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Gold price could see '2000 flashback' as most commodities reverse in second half of 2022 – Bloomberg Intelligence

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(Kitco News) Despite gold kicking off the second half of the year with a drop below $1,800 an ounce, Bloomberg Intelligence sees the precious metal moving higher versus broader commodities, which are at risk of a reversal.

Crude oil is the commodity facing the biggest reversion risk in the second half of 2022, while gold is among the few that could benefit and see the $2,000 an ounce levels again, according to Bloomberg Intelligence senior commodity strategist Mike McGlone.

"The great reversion of 2022 may gain momentum in 2H, and crude oil seems a top candidate to drop. We see 2H risks tilted toward accelerating retracement in the Bloomberg Commodity Index, with gold potentially a primary standout," McGlone said in his mid-year outlook.

Bloomberg Intelligence looked at whether gold got too cold while commodities got too hot during the year's first half. And after looking at all the data, McGlone noted gold is trend ready while the rest of the commodity market will be coming down from its peaks.

"Gold's moribund performance is clearly different from past high-velocity commodity rallies. But the metal looks poised to come out ahead … Juxtaposed on the chart is gold hovering around its 100-week mean for almost a year. Our take: Gold is trend ready, while broad commodities risk reversion to their historic mean," McGlone wrote. "The last similar period of sluggish gold vs. strong commodities was in 2000 as the internet bubble burst and the precious metal jumped into an extended bull market."

Gold is likely to shine versus industrial metals for the rest of 2022 as global growth declines.

"We see copper risks aligned with tumbling stock markets and the metal's roughly 15% drop in 1H continuing in 2H," McGlone said. "Cooper trading above $10,000 a ton could signal recovery, but we think it's more likely that gold will breach $2,000 an ounce."

From the macro perspective, Bloomberg Intelligence sees inflation slowing down later this year as the stock market continues to decline and commodities, including oil and industrial metals, fall.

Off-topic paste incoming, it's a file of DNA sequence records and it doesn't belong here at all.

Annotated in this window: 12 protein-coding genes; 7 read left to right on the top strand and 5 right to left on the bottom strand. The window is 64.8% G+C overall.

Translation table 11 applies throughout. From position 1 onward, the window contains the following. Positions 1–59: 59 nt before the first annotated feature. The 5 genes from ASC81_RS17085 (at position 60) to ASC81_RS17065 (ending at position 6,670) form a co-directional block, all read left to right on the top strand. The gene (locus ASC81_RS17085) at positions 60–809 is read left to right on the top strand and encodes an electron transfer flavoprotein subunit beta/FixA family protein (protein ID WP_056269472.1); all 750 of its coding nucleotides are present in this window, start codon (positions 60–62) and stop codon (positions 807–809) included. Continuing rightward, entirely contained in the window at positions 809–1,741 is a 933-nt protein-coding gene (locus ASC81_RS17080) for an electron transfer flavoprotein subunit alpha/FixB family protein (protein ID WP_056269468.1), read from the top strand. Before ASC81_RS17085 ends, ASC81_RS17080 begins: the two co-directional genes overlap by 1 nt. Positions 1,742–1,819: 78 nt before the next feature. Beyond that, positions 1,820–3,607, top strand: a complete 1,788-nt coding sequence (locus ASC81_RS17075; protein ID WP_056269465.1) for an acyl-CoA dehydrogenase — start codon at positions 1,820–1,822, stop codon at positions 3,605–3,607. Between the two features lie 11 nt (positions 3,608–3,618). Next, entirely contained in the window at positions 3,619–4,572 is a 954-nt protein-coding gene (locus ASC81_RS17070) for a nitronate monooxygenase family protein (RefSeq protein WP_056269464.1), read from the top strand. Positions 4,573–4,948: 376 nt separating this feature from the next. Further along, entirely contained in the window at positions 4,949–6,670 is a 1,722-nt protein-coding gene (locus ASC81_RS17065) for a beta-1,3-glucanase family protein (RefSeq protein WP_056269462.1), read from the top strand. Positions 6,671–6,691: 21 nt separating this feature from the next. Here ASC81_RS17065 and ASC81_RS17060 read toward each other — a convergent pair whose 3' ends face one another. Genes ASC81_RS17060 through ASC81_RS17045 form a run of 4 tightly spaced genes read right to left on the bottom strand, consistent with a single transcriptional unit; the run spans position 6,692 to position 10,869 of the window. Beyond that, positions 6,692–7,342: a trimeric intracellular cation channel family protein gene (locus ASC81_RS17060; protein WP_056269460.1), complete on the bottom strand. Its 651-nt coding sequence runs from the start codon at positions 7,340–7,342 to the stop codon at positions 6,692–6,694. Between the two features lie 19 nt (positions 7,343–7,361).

"If 2022 isn't much different from past high-velocity pumps in the Bloomberg Commodity Spot Index (BCOM), commodities may drop about 50% in 2H. What seems extreme is quite normal … More recent examples of similar surges to peaks in 2008 and 2011 were consistent, as commodities didn't stabilize until dropping about 50%," McGlone noted. "Rising Federal Reserve tightening expectations despite meltdowns in the stock market and copper (considered an inflation/economic indicator) suggest greater risks of broad commodity-price reversion."

Bloomberg Intelligence is projecting a transition to deflation in the commodity space by the end of 2022.

"Reversion is typical in commodities after they stretch too high, and it may be getting signals from slumping industrial metals, cotton, wheat and lumber at the end of June. We believe central banks' vigilance fighting inflation amid plunging equity prices, global GDP and consumer sentiment will succeed, and see some parallels to 2008 and 1929. Both years were notable for stock-market drawdowns, with an exception of the excess liquidity that fueled asset-price pumps in 2020-21 and during the Russia-Ukraine war," McGlone wrote.

The base case for the second half of 2022 is for commodities and equities to fall deep enough for the Federal Reserve to start minimizing its rate hikes. And for gold and U.S. Treasury long bonds to start outperforming. Bitcoin might also start to mirror gold more, according to the outlook.

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